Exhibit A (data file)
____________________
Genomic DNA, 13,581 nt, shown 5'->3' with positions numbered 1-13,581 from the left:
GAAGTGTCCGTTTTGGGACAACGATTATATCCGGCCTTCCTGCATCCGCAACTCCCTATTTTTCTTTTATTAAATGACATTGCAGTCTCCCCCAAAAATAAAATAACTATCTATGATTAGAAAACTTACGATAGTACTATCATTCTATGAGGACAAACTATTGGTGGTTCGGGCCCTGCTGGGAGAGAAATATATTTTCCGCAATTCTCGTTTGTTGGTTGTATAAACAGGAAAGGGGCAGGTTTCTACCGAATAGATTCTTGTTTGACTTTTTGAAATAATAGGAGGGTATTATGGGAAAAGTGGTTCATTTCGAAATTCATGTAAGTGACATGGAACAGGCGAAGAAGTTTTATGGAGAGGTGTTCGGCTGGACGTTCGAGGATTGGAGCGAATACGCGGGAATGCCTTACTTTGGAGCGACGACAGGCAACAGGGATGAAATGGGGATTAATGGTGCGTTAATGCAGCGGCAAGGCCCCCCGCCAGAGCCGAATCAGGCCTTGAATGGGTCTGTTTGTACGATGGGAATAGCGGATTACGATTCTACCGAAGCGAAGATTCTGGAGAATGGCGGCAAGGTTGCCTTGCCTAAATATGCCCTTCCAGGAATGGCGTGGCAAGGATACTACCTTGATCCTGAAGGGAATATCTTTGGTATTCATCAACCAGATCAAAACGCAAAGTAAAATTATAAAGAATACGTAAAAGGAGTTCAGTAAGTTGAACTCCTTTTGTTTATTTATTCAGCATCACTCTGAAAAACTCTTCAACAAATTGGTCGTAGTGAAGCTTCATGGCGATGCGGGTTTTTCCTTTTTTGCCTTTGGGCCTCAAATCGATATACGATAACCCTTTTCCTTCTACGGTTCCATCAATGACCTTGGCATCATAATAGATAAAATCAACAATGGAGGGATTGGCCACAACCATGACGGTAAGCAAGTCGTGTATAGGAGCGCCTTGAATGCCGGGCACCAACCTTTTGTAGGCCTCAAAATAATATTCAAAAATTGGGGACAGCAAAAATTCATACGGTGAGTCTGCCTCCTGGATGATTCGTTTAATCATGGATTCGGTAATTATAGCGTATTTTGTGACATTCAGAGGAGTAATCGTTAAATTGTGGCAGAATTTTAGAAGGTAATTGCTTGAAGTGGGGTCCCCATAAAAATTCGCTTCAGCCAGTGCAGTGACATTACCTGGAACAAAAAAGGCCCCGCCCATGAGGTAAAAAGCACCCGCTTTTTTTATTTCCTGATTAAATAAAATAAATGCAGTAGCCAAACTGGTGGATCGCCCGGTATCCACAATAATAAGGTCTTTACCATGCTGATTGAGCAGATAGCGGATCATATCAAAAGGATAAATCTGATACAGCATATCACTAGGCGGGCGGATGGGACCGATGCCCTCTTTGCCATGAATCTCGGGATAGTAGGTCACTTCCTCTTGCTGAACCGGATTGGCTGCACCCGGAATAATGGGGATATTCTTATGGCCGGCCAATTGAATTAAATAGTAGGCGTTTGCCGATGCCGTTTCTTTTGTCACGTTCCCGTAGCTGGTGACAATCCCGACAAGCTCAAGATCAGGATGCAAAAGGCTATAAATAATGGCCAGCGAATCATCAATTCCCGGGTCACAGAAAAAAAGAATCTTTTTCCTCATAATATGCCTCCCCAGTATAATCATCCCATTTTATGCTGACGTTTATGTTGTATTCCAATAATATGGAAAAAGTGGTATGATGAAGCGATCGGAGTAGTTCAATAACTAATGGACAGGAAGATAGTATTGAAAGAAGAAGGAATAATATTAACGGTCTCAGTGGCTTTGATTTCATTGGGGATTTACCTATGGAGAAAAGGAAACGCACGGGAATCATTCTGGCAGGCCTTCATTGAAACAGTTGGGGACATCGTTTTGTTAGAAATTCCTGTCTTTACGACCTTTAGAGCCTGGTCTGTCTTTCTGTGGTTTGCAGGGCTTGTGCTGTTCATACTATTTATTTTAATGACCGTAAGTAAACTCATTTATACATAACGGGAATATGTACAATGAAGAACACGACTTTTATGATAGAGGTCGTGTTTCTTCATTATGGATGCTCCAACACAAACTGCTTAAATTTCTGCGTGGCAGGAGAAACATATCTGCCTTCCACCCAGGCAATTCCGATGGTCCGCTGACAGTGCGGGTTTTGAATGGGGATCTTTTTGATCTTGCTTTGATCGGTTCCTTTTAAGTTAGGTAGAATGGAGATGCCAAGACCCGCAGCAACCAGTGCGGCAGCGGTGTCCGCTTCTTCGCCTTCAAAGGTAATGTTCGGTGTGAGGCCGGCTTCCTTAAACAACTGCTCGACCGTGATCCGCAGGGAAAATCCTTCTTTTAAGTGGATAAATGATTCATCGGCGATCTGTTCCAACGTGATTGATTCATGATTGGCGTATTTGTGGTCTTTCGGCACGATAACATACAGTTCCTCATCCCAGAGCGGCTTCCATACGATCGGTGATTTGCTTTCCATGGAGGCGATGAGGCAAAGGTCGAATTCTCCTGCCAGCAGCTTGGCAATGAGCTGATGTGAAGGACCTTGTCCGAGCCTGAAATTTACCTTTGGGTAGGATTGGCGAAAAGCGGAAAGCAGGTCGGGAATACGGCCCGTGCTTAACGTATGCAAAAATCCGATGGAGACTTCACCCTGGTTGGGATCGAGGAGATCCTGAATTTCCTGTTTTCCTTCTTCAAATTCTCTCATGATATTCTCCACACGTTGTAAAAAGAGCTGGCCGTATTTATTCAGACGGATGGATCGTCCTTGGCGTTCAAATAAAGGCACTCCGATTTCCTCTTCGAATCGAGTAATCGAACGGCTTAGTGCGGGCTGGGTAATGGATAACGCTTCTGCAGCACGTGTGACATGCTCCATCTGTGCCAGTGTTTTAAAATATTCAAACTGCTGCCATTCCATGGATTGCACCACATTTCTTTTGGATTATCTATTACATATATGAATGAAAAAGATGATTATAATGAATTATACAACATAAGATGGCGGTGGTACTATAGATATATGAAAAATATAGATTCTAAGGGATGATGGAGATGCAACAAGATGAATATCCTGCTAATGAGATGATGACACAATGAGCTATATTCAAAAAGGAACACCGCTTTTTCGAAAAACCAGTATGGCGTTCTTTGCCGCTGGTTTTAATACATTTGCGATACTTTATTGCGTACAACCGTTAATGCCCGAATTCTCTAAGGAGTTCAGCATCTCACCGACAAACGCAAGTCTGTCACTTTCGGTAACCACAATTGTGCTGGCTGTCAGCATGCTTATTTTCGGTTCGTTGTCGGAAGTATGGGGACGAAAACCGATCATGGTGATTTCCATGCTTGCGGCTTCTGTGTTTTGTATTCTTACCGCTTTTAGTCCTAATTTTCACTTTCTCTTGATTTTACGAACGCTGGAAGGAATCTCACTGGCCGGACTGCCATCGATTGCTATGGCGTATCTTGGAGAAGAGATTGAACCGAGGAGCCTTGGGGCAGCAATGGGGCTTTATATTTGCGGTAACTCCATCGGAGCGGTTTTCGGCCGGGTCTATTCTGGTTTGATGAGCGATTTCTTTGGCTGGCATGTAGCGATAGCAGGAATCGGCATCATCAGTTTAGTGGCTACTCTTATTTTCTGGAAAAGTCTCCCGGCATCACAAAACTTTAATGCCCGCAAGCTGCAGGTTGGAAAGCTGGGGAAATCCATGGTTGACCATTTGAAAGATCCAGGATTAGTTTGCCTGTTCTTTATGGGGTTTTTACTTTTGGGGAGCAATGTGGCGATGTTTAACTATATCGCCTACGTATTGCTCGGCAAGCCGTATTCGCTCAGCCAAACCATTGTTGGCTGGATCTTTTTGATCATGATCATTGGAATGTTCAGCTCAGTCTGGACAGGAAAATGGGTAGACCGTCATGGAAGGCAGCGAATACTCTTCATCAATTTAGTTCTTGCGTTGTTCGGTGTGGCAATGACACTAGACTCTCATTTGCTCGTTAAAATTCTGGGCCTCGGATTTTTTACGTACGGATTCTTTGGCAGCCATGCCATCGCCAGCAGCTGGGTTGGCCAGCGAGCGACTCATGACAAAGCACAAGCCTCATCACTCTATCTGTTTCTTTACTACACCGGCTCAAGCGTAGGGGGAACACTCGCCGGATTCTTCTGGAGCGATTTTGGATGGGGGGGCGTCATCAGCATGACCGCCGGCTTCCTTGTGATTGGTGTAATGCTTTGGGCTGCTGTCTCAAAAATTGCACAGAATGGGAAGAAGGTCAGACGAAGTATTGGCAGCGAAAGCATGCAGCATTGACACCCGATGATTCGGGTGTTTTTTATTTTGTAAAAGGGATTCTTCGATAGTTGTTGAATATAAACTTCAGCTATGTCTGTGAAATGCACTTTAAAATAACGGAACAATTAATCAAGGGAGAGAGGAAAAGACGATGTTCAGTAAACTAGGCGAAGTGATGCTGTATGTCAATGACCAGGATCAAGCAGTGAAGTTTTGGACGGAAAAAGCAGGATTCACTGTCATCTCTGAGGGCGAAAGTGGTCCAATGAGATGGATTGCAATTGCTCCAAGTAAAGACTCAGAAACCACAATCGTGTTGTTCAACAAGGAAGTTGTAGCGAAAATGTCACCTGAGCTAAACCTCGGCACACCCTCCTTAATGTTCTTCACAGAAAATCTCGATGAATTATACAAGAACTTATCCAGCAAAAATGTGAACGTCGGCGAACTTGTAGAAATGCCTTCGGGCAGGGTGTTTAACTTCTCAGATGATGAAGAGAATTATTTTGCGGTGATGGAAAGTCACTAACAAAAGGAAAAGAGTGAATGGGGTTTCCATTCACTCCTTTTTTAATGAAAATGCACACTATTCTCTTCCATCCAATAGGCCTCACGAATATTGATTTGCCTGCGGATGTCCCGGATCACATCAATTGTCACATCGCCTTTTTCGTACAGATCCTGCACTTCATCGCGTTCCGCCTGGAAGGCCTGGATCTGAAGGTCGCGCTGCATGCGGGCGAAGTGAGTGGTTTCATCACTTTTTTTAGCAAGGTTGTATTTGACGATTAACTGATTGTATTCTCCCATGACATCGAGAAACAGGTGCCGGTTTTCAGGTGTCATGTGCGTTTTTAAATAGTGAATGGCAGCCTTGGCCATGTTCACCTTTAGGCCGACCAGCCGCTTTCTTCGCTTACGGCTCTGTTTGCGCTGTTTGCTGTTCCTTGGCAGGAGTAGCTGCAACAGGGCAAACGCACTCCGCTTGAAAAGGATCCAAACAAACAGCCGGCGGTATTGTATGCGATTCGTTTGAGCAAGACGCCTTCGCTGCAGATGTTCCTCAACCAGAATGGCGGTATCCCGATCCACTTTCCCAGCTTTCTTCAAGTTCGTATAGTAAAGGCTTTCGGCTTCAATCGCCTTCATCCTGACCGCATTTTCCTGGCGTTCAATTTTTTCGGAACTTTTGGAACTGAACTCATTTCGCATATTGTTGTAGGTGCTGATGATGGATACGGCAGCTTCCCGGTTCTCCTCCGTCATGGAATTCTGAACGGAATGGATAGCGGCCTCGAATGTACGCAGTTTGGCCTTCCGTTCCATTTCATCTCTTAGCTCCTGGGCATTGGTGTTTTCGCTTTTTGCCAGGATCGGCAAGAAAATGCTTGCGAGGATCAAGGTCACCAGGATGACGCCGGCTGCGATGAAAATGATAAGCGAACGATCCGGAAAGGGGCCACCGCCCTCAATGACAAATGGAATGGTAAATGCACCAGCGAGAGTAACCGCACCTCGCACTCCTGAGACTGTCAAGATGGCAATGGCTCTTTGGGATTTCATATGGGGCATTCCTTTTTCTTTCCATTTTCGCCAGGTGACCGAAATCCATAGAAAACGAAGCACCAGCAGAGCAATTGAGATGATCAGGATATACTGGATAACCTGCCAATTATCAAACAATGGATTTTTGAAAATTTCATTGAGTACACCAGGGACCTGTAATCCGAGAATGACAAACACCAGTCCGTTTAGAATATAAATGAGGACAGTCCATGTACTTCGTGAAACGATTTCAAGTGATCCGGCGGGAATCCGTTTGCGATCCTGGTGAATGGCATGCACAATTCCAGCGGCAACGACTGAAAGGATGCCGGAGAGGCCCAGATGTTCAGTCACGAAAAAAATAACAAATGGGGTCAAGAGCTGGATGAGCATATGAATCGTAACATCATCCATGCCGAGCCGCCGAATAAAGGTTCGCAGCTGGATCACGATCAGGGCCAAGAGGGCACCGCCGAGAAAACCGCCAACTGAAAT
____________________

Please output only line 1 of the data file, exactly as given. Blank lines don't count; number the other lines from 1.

Genomic DNA, 13,581 nt, shown 5'->3' with positions numbered 1-13,581 from the left: